Hello Mysidians! Welcome back after a bit of break from Mysidia Post content. I have been pretty busy at work. In case you didn’t know, I am a high school teacher and right now it is end of year/report card season. I also recently went away for my bachelor party, and I am still feeling the consequences of my actions from that weekend. After this week things will settle down for me, and you can expect to see new content again each week.
Now its time for the reason I am writing this article… The Mysidia Post has a spoiler! When I first started writing this blog last year, I had several goals. One of these goals was to someday be considered for spoilers. When RB contacted me with the opportunity, I was so happy I honestly couldn’t stop smiling.
Now you may think that my spoiler is from Category IV, this being a FFIV heavy set, and my blog title coming from the iconic town from the same game. However, I ended up getting a Type-0 card, and I am very happy with the choice. You may not know this about me, but I am a massive Gundam fan, and have a collection Gunpla models in my office on display. Char is one of the most famous Gundam characters of all, and this card is his doppelganger!
Recently there has been a lot of talk about the banning of cards, since it was announced by Tarou Kageyama that Square Enix is considering some bans with the release of the game’s first named set Opus IX: Lords of Chaos. Today I am going to talk about some of the commonly brought up candidates for bans, and give reasons why they should be banned, and why they shouldn’t.
Disclaimer: I am trying to take both sides of the argument when debating whether these cards deserve a ban or not. I will reveal my personal opinion at the end of the article. You may disagree with some of my points, but I recommend you try this exercise to see for yourself if you can justify either side.
Welcome back Mysidians. It has been a few weeks since I last posted an article as work became very busy for me in the last month. But I am back and writing again, and I am also preparing for the Crystal Cup in Portland next month. Selecting a deck to play has been very difficult. I am unsure if my favourite Mono Earth deck is going to cut it and have been looking at some other choices. I have also been playing Earth/Wind, Fire/Ice, and Mono Wind. While my lists are starting to look a little more refined, for awhile I was trying out different combos and new cards. My testing led to the idea of this article… 7 CP Backups are the best!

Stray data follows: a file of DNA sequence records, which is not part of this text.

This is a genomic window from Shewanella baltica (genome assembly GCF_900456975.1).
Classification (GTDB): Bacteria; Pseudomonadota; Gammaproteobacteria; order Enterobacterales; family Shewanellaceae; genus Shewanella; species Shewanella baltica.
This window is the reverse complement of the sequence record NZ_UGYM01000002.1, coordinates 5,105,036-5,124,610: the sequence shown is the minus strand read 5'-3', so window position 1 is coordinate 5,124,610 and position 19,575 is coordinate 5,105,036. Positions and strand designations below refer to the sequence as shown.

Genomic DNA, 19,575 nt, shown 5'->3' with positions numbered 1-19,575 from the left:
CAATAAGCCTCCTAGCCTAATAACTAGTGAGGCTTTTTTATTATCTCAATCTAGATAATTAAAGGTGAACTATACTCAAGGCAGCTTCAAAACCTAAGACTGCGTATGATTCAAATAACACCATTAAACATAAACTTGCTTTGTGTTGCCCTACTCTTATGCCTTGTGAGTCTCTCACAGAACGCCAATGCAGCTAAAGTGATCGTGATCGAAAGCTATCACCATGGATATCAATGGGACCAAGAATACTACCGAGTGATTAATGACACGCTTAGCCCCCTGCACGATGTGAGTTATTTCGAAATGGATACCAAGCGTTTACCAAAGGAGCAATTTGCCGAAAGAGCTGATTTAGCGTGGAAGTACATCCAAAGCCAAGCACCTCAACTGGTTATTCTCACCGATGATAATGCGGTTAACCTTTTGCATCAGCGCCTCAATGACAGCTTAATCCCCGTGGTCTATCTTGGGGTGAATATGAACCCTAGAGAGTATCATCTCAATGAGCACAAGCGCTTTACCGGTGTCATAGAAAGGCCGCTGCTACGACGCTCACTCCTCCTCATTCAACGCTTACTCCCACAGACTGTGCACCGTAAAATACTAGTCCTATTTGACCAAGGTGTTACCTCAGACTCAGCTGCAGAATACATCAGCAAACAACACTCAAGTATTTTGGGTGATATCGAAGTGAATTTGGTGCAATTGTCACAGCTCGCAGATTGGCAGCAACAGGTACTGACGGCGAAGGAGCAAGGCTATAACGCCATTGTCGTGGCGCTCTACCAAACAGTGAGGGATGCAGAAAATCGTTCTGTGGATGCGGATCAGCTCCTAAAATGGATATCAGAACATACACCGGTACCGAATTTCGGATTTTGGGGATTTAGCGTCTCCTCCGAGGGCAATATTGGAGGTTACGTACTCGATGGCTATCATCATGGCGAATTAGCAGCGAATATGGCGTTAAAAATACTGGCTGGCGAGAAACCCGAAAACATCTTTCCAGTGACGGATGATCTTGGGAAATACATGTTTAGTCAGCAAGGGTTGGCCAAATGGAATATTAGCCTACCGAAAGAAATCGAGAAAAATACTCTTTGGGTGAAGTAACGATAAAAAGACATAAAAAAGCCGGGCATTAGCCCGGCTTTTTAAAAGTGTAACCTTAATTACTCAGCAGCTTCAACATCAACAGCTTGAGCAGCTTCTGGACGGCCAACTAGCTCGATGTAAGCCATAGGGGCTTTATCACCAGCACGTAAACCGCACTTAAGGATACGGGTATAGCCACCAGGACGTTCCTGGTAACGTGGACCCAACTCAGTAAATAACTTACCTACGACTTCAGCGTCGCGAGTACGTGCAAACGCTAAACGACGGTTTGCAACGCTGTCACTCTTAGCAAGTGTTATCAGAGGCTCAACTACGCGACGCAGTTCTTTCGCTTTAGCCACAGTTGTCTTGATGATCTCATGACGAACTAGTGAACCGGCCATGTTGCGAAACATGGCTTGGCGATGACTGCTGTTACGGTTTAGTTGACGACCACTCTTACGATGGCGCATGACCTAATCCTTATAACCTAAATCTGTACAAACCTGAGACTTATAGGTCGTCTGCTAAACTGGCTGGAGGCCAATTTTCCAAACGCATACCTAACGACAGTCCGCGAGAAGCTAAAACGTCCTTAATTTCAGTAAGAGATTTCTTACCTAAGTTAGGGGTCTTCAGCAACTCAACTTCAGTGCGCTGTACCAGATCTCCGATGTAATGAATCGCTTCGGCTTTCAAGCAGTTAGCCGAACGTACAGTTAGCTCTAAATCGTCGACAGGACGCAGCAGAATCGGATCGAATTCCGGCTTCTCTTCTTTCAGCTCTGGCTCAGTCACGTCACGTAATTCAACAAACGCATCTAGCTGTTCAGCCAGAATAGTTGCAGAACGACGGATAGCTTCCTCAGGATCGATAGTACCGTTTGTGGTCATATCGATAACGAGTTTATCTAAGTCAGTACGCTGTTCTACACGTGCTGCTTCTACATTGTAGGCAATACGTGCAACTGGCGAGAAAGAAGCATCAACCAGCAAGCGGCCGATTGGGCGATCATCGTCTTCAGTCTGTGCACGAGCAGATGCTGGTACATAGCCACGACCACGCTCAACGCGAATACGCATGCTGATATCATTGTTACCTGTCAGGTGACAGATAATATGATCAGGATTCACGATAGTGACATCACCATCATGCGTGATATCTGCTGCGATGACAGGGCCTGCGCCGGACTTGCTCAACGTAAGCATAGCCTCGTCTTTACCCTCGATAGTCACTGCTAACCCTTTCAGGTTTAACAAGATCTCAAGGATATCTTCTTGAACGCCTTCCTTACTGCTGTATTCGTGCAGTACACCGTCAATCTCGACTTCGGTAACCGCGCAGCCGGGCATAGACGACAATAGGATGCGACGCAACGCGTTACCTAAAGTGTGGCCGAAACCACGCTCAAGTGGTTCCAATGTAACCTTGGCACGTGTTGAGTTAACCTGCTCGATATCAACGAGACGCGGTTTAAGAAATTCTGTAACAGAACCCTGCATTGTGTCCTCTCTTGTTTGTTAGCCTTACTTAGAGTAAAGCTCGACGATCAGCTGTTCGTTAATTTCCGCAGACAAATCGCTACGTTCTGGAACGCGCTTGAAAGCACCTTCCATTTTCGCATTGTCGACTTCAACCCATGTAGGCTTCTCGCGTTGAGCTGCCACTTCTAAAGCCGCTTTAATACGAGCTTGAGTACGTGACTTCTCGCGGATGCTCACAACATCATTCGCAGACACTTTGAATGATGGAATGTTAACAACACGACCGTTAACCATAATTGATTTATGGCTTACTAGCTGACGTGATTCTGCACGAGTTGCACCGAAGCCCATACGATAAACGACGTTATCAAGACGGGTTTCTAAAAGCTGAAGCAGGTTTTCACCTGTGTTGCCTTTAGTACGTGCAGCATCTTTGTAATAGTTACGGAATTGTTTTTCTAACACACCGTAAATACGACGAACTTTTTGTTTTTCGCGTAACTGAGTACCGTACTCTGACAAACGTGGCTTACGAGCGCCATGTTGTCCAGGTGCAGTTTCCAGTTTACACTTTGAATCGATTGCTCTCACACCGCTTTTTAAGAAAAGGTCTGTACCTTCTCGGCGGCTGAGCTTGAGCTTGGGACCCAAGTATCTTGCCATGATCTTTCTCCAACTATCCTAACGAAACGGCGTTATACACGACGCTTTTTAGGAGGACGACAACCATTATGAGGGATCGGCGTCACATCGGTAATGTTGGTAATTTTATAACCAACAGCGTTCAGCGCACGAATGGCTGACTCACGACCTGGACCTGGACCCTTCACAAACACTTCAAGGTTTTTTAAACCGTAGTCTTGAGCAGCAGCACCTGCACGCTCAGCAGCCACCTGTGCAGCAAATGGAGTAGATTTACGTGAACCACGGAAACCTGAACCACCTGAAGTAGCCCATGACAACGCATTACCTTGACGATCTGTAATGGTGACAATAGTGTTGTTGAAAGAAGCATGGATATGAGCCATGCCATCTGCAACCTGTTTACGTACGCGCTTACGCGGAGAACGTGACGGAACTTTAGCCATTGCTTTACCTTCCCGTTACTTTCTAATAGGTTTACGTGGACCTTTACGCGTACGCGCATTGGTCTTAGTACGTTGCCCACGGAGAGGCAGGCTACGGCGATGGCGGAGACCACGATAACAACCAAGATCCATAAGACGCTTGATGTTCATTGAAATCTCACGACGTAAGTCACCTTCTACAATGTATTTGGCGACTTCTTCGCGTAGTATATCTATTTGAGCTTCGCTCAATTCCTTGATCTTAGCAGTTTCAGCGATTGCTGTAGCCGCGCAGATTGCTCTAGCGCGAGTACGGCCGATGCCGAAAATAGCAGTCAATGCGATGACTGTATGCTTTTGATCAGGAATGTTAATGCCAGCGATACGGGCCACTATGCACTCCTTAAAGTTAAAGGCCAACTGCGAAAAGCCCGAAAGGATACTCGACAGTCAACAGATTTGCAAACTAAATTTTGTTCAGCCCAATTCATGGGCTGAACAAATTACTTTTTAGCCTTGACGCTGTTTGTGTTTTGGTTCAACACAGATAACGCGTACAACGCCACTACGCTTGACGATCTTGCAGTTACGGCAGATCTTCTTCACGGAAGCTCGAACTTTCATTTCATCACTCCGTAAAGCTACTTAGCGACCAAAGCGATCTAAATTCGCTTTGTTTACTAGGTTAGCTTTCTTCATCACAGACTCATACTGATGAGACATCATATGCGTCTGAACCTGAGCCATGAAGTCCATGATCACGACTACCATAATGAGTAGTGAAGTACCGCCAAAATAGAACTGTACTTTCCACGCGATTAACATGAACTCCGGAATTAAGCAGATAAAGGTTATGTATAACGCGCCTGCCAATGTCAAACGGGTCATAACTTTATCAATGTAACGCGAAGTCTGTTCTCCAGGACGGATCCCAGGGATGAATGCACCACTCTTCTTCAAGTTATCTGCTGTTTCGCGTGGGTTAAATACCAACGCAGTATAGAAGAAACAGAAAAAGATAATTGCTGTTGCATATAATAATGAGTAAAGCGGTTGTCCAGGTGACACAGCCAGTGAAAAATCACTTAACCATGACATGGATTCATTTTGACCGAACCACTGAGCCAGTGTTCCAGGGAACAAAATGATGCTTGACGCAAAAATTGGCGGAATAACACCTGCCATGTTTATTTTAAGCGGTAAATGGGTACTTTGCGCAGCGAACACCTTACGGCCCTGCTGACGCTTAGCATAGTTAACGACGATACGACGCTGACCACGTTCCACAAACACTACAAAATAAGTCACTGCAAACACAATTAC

Out of the 4 Backups that cost 7 CP currently in the game, only Shantotto is boring and doesn’t warrant discussion #shotsfired. Today I want to talk about 3 Backups that share a common theme. These three Backups all play other cards when they enter the field, although each through different methods. The three backups are:
Hello Mysidians, welcome back to another Mysidia Post article! Last week I was on a bit of a staycation, and I focused on enjoying the Opus VIII release and spending time with my lovely fiancé. But now its back to work as I intend to return to my one article per week schedule.
This week I am going to talk about five cards from Opus VIII that I have been having a blast playing with. Since the set dropped, I have mostly been playing Mono Wind, Earth/Wind (No Dadaluma, running the new Aerith), Ice/Lightning, and Fire/Ice. Don’t expect to see any Water cards on this list! I also want to note that this is not a list of the most powerful cards in Opus VIII, but ones that have been very fun to play with. Let’s get into it.
Greetings Mysidians! I hope you are all as excited as I am for Opus VIII to release next weekend. During the spoiler season for this set, I started to think that Monsters might be a big deal. We kept seeing more and more Monsters spoiled, and boy did they look good in a vacuum. In Opus VII we saw two new types of Monsters, ones that become forwards through conditions, and ones that can be discarded for abilities. These Monsters seemed more like support cards for decks (every Monster cost 2 CP last set except for Condor). This set, I thought Monsters might take more of the centre stage, and the need for Square Enix to print more Monster removal for limited supported that assumption.
In this article I will discuss each Monster and how it might work in practice. I will also review every element’s Monster removal so if Monsters do become significant this set, you know how to tech for them.
Alex is a FFTCG player from Vancouver, Canada. His favourite Final Fantasy is IV and his favourite Elements are Earth and Ice, although he has a soft spot for fire.